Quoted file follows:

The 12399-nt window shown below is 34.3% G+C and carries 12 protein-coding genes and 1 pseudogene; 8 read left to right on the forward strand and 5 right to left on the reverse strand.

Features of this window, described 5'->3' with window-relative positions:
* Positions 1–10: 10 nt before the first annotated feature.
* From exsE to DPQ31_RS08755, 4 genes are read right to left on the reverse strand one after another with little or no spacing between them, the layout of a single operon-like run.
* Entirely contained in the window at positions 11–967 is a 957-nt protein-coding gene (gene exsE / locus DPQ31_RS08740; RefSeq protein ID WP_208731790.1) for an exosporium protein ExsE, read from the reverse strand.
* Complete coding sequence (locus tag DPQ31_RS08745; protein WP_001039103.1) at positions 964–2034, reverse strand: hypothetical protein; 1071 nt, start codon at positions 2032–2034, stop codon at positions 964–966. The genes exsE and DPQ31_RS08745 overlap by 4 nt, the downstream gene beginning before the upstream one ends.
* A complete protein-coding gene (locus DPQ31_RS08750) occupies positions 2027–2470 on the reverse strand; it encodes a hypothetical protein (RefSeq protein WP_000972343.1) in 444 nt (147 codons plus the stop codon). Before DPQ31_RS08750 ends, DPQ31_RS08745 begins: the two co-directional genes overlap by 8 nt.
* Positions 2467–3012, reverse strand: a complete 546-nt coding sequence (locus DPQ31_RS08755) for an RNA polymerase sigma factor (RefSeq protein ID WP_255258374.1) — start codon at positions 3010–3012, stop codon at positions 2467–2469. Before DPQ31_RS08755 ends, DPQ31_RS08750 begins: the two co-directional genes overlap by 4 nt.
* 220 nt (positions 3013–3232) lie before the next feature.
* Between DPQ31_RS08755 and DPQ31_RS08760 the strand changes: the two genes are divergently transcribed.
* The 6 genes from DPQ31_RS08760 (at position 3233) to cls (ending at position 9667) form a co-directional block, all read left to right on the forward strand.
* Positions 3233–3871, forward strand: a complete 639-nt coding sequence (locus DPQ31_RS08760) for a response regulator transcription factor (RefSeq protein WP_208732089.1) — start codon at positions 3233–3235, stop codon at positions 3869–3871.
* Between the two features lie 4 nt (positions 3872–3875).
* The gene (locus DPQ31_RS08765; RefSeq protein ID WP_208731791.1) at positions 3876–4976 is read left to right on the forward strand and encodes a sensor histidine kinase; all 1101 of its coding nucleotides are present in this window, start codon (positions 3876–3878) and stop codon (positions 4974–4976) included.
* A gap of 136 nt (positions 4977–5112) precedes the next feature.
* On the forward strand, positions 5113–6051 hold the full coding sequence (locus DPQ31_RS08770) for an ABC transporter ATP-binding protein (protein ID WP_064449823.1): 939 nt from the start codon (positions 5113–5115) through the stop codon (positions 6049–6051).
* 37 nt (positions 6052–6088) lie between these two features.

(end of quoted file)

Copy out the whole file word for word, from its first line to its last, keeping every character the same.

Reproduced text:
The 12399-nt window shown below is 34.3% G+C and carries 12 protein-coding genes and 1 pseudogene; 8 read left to right on the forward strand and 5 right to left on the reverse strand.

Features of this window, described 5'->3' with window-relative positions:
* Positions 1–10: 10 nt before the first annotated feature.
* From exsE to DPQ31_RS08755, 4 genes are read right to left on the reverse strand one after another with little or no spacing between them, the layout of a single operon-like run.
* Entirely contained in the window at positions 11–967 is a 957-nt protein-coding gene (gene exsE / locus DPQ31_RS08740; RefSeq protein ID WP_208731790.1) for an exosporium protein ExsE, read from the reverse strand.
* Complete coding sequence (locus tag DPQ31_RS08745; protein WP_001039103.1) at positions 964–2034, reverse strand: hypothetical protein; 1071 nt, start codon at positions 2032–2034, stop codon at positions 964–966. The genes exsE and DPQ31_RS08745 overlap by 4 nt, the downstream gene beginning before the upstream one ends.
* A complete protein-coding gene (locus DPQ31_RS08750) occupies positions 2027–2470 on the reverse strand; it encodes a hypothetical protein (RefSeq protein WP_000972343.1) in 444 nt (147 codons plus the stop codon). Before DPQ31_RS08750 ends, DPQ31_RS08745 begins: the two co-directional genes overlap by 8 nt.
* Positions 2467–3012, reverse strand: a complete 546-nt coding sequence (locus DPQ31_RS08755) for an RNA polymerase sigma factor (RefSeq protein ID WP_255258374.1) — start codon at positions 3010–3012, stop codon at positions 2467–2469. Before DPQ31_RS08755 ends, DPQ31_RS08750 begins: the two co-directional genes overlap by 4 nt.
* 220 nt (positions 3013–3232) lie before the next feature.
* Between DPQ31_RS08755 and DPQ31_RS08760 the strand changes: the two genes are divergently transcribed.
* The 6 genes from DPQ31_RS08760 (at position 3233) to cls (ending at position 9667) form a co-directional block, all read left to right on the forward strand.
* Positions 3233–3871, forward strand: a complete 639-nt coding sequence (locus DPQ31_RS08760) for a response regulator transcription factor (RefSeq protein WP_208732089.1) — start codon at positions 3233–3235, stop codon at positions 3869–3871.
* Between the two features lie 4 nt (positions 3872–3875).
* The gene (locus DPQ31_RS08765; RefSeq protein ID WP_208731791.1) at positions 3876–4976 is read left to right on the forward strand and encodes a sensor histidine kinase; all 1101 of its coding nucleotides are present in this window, start codon (positions 3876–3878) and stop codon (positions 4974–4976) included.
* A gap of 136 nt (positions 4977–5112) precedes the next feature.
* On the forward strand, positions 5113–6051 hold the full coding sequence (locus DPQ31_RS08770) for an ABC transporter ATP-binding protein (protein ID WP_064449823.1): 939 nt from the start codon (positions 5113–5115) through the stop codon (positions 6049–6051).
* 37 nt (positions 6052–6088) lie between these two features.